Our Curated Collections

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10 in demand artists this week

This week we take a look at the artists gaining traction among our collectors. Sophie Iremonger uses mixed media to articulate her thoughts and feelings about power, evolution, sex, death and a host of other topics; Fred Ingrams paints from life and has a particular interest in the mystical and marshy plains of The Fens; Nadia Attura mixes photography and collage with mixed media to create digital images that provide a painterly poetic and interpreted view of the world.

Curated by Phin Jennings


Aristotle once said that "an individual who is unsocial naturally and not accidentally is either beneath our notice or more than human." Some years later, existentialist philosopher Jean-Paul Sartre declared that "hell is other people". As a species, we don't seem to know how to feel about gathering. What we do know is that, change as it might (something that it has been forced to do beyond recognition with the advent of social distancing), gathering is an undeniable part of what it is to exist in our world. For this collection, I have put together works by artists all grappling with the idea of gathering in one way or another. Some, like Mazen Khaddaj, Lee Ellis and - most explicitly - Angela Edwards with her aptly titled painting "Who was it?" seem interested in the way that individual forms and identities can lose themselves in a crowd. Others seem to portray the opposite message. For the figures represented by Rozalina Burkova and Malayka Gormally, multiplicity only serves to reinforce and cement their identities. I have also included some abstract works; Matthew Dibble (referencing De Kooning), Persi Darukhanawala and Sandra Blow all take their thinking of gathering to a more primordial level, exploring how individual forms and marks interact with each other in a group. I don't doubt that, as we continue to limit and adapt the way that we gather, we will continue to learn about this sometimes individuality-denying, sometimes identity-affirming and always necessarily human form of interaction.

Curated by Phin Jennings

New Artists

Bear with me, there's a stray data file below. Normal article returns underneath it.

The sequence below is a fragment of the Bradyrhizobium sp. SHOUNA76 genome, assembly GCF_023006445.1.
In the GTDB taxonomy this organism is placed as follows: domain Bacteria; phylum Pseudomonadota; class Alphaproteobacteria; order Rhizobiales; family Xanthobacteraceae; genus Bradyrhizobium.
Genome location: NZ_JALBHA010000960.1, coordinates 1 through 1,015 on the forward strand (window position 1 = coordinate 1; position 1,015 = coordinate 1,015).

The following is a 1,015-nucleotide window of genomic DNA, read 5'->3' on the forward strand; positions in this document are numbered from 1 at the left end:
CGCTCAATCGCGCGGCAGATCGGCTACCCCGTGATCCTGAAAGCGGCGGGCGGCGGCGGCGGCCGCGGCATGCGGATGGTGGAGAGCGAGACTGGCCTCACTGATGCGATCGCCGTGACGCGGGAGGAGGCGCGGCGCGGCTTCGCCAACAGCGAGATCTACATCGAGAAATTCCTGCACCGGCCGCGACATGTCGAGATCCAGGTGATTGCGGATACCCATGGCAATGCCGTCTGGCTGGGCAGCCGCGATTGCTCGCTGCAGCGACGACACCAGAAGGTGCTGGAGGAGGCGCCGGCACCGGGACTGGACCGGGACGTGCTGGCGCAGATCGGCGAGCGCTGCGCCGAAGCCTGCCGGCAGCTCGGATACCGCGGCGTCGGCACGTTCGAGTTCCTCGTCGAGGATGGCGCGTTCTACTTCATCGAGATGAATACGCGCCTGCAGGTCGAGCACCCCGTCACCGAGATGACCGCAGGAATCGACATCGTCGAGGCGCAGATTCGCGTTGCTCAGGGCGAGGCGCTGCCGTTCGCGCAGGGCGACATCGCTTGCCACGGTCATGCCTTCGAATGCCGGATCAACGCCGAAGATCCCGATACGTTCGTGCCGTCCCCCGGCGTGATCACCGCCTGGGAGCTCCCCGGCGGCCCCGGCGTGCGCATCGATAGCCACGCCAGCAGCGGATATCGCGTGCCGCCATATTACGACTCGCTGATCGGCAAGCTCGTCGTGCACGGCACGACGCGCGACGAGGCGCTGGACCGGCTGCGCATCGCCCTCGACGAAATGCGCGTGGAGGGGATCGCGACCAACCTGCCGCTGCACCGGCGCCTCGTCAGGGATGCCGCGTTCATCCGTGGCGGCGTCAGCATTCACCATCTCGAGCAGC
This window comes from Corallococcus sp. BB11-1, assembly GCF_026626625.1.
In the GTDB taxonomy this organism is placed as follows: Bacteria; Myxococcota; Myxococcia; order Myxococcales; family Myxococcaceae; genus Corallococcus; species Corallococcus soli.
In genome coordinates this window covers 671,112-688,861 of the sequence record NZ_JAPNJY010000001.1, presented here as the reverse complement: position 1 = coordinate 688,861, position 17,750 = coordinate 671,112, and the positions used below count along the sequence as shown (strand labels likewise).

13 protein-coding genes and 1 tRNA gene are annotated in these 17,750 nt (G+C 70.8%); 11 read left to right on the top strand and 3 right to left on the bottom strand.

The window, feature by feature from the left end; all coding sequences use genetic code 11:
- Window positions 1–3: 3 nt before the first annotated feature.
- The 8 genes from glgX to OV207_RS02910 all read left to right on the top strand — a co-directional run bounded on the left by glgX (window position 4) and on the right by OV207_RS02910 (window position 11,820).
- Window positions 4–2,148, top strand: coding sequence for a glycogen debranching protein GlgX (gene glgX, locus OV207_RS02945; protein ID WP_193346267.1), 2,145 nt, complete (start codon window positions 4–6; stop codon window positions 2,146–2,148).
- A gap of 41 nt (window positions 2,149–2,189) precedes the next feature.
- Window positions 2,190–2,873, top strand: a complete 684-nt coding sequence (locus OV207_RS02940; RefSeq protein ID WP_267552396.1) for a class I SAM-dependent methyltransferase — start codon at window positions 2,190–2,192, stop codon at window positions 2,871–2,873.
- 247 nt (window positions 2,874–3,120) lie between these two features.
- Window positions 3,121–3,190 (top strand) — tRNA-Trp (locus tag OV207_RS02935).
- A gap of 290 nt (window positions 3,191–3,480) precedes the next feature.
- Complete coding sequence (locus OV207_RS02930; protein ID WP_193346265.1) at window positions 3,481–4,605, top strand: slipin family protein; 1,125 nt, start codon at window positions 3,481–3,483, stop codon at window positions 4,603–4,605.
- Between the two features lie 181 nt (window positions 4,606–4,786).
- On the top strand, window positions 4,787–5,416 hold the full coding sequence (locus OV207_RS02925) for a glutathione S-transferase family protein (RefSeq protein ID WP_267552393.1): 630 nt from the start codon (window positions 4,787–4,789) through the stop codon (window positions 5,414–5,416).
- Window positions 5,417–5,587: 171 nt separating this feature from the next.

We’re proud to welcome these new artists to Rise Art. Luca Grechi’s interest in plants and abandoned objects takes him on a journey through passage of time, exploring processes of transformation and evolution; Mitsushige Nishiwaki’s exposure to the west gives him a unique lens into the western culture from a foreign perspective, presenting iconic western cityscapes with a playful and humorous approach.

Curated by Phin Jennings

Who are the artists to watch?

We've selected works by artists who are making some exciting choices within their chosen medium. From Gina Soden's photographs of architectural decay to Nelson Makamo's charcoal drawings of rural South African life, these pieces are bold and innovative.

Curated by Phin Jennings

New Arrivals

This collection, showcasing my pick of the latest work available on Rise Art, seems to take on a new significance given the situation that we find ourselves in at the moment. We look at everything in the context of the world around us, a fact that may apply to artworks more than anything else. Through the lens of COVID-19 worries, social distancing and general uncertainty, the paintings by Georgia Peskett, Tracey White Fitzgerald and Christopher Witchall featuring empty spaces seem more eerie. Conversely, Angela Edwards and Denise Dalzell's depictions of crowds are equally anxiety-inducing for different reasons. Art can also be a great source of hope during troubled times. Many of these works bring us back to the beauty and order of the natural world, something that many of us appreciate now more than ever. Andrew Lever's Waterworld 5 invokes Wolfgang Tillmans, creating a sense of peace and serenity, whilst works by Renata Fernandez, Hermione Carline, Luca Grechi and Maria Magenta all seem to reference the fertility and life associated with Spring. I'm also proud to showcase some new artists to the platform, including Adam Dant, Barry Wilson, Mitsushige Nishiwaki and Habib Hajallie.

Curated by Phin Jennings